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Editorial
2020
:17;
7
doi:
10.25259/Cytojournal_24_2020
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Severe acute respiratory syndrome coronavirus 2 (the cause of COVID 19) in different types of clinical specimens and implications for cytopathology specimen: An editorial review with recommendations

Department of Pathology, Karmanos Cancer Center and Detroit Medical Center, Wayne State University School of Medicine, Detroit, Michigan
Department of Pathology, The University of Vermont Medical Center, Burlington, Vermont, United States
Department of Pathology, University of Missouri, Columbia, Missouri, United States
Corresponding author: Vinod B. Shidham, MD, FRCPath, FIAC Department of Pathology, Karmanos Cancer Center and Detroit Medical Center, Wayne State University School of Medicine, Detroit, Michigan, United States. vshidham@med.wayne.edu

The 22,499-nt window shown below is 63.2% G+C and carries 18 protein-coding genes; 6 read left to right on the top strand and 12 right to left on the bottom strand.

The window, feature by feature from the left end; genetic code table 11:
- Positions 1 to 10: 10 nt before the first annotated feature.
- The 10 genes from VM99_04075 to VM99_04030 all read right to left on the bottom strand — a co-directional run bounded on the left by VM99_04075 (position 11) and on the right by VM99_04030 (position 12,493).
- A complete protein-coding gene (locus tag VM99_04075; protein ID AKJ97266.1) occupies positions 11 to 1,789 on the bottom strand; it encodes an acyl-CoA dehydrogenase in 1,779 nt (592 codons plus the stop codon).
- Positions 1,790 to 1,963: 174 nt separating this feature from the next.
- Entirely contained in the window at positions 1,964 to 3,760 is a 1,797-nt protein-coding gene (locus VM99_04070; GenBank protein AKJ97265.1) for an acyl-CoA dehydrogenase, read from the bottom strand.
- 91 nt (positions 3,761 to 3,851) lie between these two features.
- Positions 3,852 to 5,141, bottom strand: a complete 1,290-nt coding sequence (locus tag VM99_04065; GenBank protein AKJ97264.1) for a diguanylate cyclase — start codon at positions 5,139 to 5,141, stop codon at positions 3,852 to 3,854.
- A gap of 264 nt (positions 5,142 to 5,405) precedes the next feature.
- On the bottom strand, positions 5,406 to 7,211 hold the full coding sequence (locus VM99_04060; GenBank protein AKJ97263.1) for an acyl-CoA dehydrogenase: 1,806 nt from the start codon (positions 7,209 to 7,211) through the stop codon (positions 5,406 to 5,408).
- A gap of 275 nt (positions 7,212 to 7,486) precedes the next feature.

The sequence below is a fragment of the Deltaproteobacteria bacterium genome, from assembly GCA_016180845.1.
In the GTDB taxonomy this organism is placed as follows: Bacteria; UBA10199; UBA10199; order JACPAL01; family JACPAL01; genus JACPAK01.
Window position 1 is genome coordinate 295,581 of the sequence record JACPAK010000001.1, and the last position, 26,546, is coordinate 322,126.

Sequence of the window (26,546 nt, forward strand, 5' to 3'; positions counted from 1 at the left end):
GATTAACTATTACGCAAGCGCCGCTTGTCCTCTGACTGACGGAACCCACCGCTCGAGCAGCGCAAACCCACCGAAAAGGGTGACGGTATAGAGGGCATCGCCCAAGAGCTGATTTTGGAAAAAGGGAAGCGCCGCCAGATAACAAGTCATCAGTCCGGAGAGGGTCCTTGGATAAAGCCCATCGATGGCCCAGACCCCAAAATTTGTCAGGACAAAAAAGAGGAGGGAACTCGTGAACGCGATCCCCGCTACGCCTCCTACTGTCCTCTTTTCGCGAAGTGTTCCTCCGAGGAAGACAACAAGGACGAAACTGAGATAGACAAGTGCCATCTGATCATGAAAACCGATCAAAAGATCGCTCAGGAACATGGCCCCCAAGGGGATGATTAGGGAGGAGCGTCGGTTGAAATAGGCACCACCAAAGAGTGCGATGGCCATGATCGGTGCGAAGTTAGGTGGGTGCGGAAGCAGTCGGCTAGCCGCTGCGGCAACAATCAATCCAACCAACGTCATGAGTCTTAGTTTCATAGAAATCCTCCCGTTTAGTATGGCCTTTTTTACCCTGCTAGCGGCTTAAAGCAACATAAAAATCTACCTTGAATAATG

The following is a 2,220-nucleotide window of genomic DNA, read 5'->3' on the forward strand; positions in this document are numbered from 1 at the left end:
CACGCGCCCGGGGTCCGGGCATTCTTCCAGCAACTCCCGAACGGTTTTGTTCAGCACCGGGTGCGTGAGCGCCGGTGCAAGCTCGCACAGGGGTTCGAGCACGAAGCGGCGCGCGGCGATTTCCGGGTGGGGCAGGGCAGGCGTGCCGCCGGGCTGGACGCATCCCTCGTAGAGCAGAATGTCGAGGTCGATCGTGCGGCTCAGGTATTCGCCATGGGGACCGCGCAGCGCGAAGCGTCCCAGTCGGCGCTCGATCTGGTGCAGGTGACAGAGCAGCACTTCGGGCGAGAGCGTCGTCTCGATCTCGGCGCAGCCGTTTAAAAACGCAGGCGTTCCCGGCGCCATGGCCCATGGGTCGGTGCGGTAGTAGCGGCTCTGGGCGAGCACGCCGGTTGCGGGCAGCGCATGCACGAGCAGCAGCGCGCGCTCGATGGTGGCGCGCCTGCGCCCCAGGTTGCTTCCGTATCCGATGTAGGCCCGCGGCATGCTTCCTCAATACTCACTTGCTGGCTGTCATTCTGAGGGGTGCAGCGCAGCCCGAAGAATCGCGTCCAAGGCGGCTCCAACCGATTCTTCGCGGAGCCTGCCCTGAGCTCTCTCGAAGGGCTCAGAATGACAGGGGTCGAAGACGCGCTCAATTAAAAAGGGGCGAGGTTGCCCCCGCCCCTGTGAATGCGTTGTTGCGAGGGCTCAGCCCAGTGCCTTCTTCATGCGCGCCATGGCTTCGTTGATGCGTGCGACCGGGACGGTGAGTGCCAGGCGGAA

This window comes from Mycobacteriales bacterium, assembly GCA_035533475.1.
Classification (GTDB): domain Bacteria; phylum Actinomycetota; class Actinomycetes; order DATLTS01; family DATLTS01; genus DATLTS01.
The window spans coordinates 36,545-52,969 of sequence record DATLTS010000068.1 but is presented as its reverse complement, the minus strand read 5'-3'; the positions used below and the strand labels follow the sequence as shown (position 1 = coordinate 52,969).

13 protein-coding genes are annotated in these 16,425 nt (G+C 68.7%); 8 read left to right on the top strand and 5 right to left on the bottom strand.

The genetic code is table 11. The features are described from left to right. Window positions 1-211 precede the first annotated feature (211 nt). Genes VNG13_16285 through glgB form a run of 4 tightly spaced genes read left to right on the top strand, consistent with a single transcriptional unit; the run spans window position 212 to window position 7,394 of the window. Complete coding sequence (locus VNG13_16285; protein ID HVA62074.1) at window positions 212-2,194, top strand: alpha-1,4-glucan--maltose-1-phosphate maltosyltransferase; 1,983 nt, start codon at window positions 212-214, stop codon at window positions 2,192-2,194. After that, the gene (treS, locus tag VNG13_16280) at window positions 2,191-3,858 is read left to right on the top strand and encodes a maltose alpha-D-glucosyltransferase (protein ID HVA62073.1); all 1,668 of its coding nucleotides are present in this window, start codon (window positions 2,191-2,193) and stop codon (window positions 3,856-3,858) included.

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This is an open-access article distributed under the terms of the Creative Commons Attribution-Non Commercial- Share Alike 4.0 License, which allows others to remix, tweak, and build upon the work non-commercially, as long as the author is credited and the new creations are licensed under the identical terms.
How to cite this article: Shidham VB, Frisch NK, Layfield LJ. Severe acute respiratory syndrome coronavirus 2 (the cause of COVID 19) in different types of clinical specimens and implications for cytopathology specimen: An editorial review with recommendations. CytoJournal 2020;17:7.

EDITOR’S LETTER

Coronavirus disease 2019 (COVID-19) caused by “Severe acute respiratory syndrome coronavirus 2” (SARS-CoV-2) was first reported in China.[1] This is the third extremely pathogenic human coronavirus which has emerged recently after severe acute respiratory syndrome (SARS) coronavirus and Middle East respiratory syndrome (MERS) coronavirus. SARS-CoV-2 is mainly transmitted by person-to-person contact in community and health-care settings.[2] This pattern of spread demands large-scale and proactive measures to avoid further widespread dissemination. SARS-CoV-2 survives on contaminated dry surfaces and fomites, which facilitate hand to mucous membranes (of the mouth, nose, and eyes) spread.[3,4] This emphasizes the significance of in-depth knowledge about the perseverance of coronavirus on inanimate surfaces.[5] Various fixatives and biocidal agents are widely used in health-care settings including cytopathology laboratories which may impact (and help negate) the spread of this virus.[6,7]